3. Abstract Motivation Protein domains are subunits that can fold and function independently. Correct domain boundary assignment is thus a critical step toward accurate protein structure and function analyses. There is, however, no efficient algorithm available for accurate domain prediction from sequence. The problem is particularly challenging for proteins with discontinuous domains, which consist of domain segments that are separated along the sequence. Results We developed a new algorithm, FUpred, which predicts protein domain boundaries utilizing contact maps created by deep residual neural networks coupled with coevolutionary precision matrices. The core idea of the algorithm is to retrieve domain boundary locations by maximizing the number of intra-domain contacts, while minimizing the number of inter-domain contacts from the contact maps. FUpred was tested on a large-scale dataset consisting of 2549 proteins and generated correct single- and multi-domain classifications with a Matthew’s correlation coefficient of 0.799, which was 19.1% (or 5.3%) higher than the best machine learning (or threading)-based method. For proteins with discontinuous domains, the domain boundary detection and normalized domain overlapping scores of FUpred were 0.788 and 0.521, respectively, which were 17.3% and 23.8% higher than the best control method. The results demonstrate a new avenue to accurately detect domain compositionmore »from sequence alone, especially for discontinuous, multi-domain proteins. Availability and implementation Supplementary information Supplementary data are available at Bioinformatics online.« less
  4. Abstract Motivation Two-dimensional [15N-1H] separated local field solid-state nuclear magnetic resonance (NMR) experiments of membrane proteins aligned in lipid bilayers provide tilt and rotation angles for α-helical segments using Polar Index Slant Angle (PISA)-wheel models. No integrated software has been made available for data analysis and visualization. Results We have developed the PISA-SPARKY plugin to seamlessly integrate PISA-wheel modeling into the NMRFAM-SPARKY platform. The plugin performs basic simulations, exhaustive fitting against experimental spectra, error analysis and dipolar and chemical shift wave plotting. The plugin also supports PyMOL integration and handling of parameters that describe variable alignment and dynamic scaling encountered with magnetically aligned media, ensuring optimal fitting and generation of restraints for structure calculation. Availability and implementation PISA-SPARKY is freely available in the latest version of NMRFAM-SPARKY from the National Magnetic Resonance Facility at Madison (, the NMRbox Project ( and to subscribers of the SBGrid ( The script is available and documented on GitHub ( along with a tutorial video and sample data. Supplementary information Supplementary data are available at Bioinformatics online.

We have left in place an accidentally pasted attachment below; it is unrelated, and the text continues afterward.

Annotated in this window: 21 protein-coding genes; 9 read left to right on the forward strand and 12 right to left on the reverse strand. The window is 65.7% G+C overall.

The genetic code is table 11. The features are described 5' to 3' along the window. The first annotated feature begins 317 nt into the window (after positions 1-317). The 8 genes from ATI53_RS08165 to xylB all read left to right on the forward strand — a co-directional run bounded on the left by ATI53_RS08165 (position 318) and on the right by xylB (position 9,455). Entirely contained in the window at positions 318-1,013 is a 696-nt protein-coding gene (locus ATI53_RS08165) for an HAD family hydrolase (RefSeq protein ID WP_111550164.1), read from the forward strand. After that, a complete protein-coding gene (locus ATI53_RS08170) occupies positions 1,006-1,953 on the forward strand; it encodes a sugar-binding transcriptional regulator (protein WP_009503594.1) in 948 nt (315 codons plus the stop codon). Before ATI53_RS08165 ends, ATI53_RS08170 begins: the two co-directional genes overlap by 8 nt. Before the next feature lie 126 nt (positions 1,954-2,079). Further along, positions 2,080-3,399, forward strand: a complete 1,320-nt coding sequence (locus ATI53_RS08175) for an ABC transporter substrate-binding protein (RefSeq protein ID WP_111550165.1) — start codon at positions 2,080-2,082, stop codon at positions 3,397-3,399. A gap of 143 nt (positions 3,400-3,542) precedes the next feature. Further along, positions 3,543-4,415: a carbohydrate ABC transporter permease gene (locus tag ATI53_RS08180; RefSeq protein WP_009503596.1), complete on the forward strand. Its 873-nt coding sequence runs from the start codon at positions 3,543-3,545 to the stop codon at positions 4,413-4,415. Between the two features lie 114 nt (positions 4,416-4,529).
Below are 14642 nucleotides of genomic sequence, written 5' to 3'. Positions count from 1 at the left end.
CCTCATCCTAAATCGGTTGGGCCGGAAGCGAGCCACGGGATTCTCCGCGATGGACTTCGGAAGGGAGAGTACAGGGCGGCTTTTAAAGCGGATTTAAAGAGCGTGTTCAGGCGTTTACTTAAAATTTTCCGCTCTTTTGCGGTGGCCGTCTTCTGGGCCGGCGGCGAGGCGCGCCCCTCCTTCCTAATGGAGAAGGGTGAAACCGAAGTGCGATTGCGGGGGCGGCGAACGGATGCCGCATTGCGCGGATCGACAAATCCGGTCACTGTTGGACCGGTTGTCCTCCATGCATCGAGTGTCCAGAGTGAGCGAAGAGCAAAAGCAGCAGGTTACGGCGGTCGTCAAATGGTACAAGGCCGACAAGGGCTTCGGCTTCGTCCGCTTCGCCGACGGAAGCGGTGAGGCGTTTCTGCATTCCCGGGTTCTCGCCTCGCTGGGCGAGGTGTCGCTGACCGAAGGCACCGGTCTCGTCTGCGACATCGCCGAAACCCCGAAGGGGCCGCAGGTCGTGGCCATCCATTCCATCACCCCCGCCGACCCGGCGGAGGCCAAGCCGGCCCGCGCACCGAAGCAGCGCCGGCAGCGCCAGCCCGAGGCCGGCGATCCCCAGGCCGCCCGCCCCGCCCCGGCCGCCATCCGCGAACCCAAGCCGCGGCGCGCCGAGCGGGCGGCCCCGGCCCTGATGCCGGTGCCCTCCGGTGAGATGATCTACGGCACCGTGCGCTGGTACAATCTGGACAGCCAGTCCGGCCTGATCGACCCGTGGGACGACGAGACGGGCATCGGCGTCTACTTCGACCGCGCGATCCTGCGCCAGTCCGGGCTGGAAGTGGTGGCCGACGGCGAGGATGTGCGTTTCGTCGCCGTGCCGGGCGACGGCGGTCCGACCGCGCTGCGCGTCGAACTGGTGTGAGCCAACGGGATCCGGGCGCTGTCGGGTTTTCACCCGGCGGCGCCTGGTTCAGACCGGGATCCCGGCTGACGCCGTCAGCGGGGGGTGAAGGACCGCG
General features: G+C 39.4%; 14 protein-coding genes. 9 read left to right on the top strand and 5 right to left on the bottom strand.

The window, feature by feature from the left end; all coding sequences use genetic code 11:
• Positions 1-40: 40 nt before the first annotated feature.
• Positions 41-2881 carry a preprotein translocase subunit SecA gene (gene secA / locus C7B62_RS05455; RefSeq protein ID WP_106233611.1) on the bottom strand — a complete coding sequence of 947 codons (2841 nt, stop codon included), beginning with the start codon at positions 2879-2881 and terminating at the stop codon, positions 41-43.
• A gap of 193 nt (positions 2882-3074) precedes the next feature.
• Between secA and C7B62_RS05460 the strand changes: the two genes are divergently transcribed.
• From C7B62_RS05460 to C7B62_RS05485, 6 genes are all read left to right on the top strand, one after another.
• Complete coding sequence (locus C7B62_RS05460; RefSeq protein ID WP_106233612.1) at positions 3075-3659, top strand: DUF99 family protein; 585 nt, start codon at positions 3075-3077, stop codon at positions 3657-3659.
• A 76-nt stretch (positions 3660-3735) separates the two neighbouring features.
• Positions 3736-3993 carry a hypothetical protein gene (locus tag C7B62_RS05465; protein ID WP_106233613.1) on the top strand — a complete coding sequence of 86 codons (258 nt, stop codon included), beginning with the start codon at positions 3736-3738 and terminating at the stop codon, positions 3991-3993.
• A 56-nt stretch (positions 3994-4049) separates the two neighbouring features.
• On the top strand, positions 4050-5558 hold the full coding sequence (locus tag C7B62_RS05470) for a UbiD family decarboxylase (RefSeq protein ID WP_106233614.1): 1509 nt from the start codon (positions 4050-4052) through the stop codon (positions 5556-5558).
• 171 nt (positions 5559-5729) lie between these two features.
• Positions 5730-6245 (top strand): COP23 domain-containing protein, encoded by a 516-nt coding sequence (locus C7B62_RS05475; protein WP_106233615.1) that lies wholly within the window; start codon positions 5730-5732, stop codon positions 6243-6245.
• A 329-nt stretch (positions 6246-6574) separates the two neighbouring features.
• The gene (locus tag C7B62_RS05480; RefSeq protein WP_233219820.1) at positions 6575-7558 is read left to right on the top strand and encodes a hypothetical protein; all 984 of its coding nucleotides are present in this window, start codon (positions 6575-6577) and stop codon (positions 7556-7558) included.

5. Abstract Motivation Deep learning has become the dominant technology for protein contact prediction. However, the factors that affect the performance of deep learning in contact prediction have not been systematically investigated. Results We analyzed the results of our three deep learning-based contact prediction methods (MULTICOM-CLUSTER, MULTICOM-CONSTRUCT and MULTICOM-NOVEL) in the CASP13 experiment and identified several key factors [i.e. deep learning technique, multiple sequence alignment (MSA), distance distribution prediction and domain-based contact integration] that influenced the contact prediction accuracy. We compared our convolutional neural network (CNN)-based contact prediction methods with three coevolution-based methods on 75 CASP13 targets consisting of 108 domains. We demonstrated that the CNN-based multi-distance approach was able to leverage global coevolutionary coupling patterns comprised of multiple correlated contacts for more accurate contact prediction than the local coevolution-based methods, leading to a substantial increase of precision by 19.2 percentage points. We also tested different alignment methods and domain-based contact prediction with the deep learning contact predictors. The comparison of the three methods showed deeper sequence alignments and the integration of domain-based contact prediction with the full-length contact prediction improved the performance of contact prediction. Moreover, we demonstrated that the domain-based contact prediction based on a novel ab initio approachmore »of parsing domains from MSAs alone without using known protein structures was a simple, fast approach to improve contact prediction. Finally, we showed that predicting the distribution of inter-residue distances in multiple distance intervals could capture more structural information and improve binary contact prediction. Availability and implementation Supplementary information Supplementary data are available at Bioinformatics online.« less